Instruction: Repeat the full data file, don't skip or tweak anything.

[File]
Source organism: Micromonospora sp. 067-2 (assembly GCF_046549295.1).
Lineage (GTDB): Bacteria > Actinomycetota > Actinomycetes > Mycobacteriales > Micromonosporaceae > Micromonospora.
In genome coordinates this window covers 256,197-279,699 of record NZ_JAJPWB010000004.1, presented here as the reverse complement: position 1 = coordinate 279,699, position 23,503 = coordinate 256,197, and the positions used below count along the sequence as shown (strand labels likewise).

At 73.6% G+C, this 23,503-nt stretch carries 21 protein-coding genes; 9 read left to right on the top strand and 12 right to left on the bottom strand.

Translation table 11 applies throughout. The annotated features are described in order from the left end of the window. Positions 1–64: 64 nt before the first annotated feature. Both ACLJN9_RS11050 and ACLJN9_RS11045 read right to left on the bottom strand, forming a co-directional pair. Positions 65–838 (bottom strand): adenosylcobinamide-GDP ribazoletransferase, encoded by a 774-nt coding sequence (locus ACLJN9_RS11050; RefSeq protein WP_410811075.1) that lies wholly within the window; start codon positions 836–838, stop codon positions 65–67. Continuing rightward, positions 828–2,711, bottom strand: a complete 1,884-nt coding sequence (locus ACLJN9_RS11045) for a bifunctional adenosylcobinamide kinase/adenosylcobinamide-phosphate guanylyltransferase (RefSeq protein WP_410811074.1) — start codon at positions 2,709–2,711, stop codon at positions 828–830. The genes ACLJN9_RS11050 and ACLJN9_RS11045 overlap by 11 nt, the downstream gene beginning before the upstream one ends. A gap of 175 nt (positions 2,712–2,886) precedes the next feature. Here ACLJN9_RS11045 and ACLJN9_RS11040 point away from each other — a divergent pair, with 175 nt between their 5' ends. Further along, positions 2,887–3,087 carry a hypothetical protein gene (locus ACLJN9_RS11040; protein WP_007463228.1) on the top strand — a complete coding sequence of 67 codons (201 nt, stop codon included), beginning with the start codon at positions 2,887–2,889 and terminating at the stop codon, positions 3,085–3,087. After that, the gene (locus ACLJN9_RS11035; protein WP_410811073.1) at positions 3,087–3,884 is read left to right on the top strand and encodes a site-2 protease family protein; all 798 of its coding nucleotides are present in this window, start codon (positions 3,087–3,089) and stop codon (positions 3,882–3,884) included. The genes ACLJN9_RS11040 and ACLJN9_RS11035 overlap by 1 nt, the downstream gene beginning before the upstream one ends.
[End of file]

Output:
Source organism: Micromonospora sp. 067-2 (assembly GCF_046549295.1).
Lineage (GTDB): Bacteria > Actinomycetota > Actinomycetes > Mycobacteriales > Micromonosporaceae > Micromonospora.
In genome coordinates this window covers 256,197-279,699 of record NZ_JAJPWB010000004.1, presented here as the reverse complement: position 1 = coordinate 279,699, position 23,503 = coordinate 256,197, and the positions used below count along the sequence as shown (strand labels likewise).

At 73.6% G+C, this 23,503-nt stretch carries 21 protein-coding genes; 9 read left to right on the top strand and 12 right to left on the bottom strand.

Translation table 11 applies throughout. The annotated features are described in order from the left end of the window. Positions 1–64: 64 nt before the first annotated feature. Both ACLJN9_RS11050 and ACLJN9_RS11045 read right to left on the bottom strand, forming a co-directional pair. Positions 65–838 (bottom strand): adenosylcobinamide-GDP ribazoletransferase, encoded by a 774-nt coding sequence (locus ACLJN9_RS11050; RefSeq protein WP_410811075.1) that lies wholly within the window; start codon positions 836–838, stop codon positions 65–67. Continuing rightward, positions 828–2,711, bottom strand: a complete 1,884-nt coding sequence (locus ACLJN9_RS11045) for a bifunctional adenosylcobinamide kinase/adenosylcobinamide-phosphate guanylyltransferase (RefSeq protein WP_410811074.1) — start codon at positions 2,709–2,711, stop codon at positions 828–830. The genes ACLJN9_RS11050 and ACLJN9_RS11045 overlap by 11 nt, the downstream gene beginning before the upstream one ends. A gap of 175 nt (positions 2,712–2,886) precedes the next feature. Here ACLJN9_RS11045 and ACLJN9_RS11040 point away from each other — a divergent pair, with 175 nt between their 5' ends. Further along, positions 2,887–3,087 carry a hypothetical protein gene (locus ACLJN9_RS11040; protein WP_007463228.1) on the top strand — a complete coding sequence of 67 codons (201 nt, stop codon included), beginning with the start codon at positions 2,887–2,889 and terminating at the stop codon, positions 3,085–3,087. After that, the gene (locus ACLJN9_RS11035; protein WP_410811073.1) at positions 3,087–3,884 is read left to right on the top strand and encodes a site-2 protease family protein; all 798 of its coding nucleotides are present in this window, start codon (positions 3,087–3,089) and stop codon (positions 3,882–3,884) included. The genes ACLJN9_RS11040 and ACLJN9_RS11035 overlap by 1 nt, the downstream gene beginning before the upstream one ends.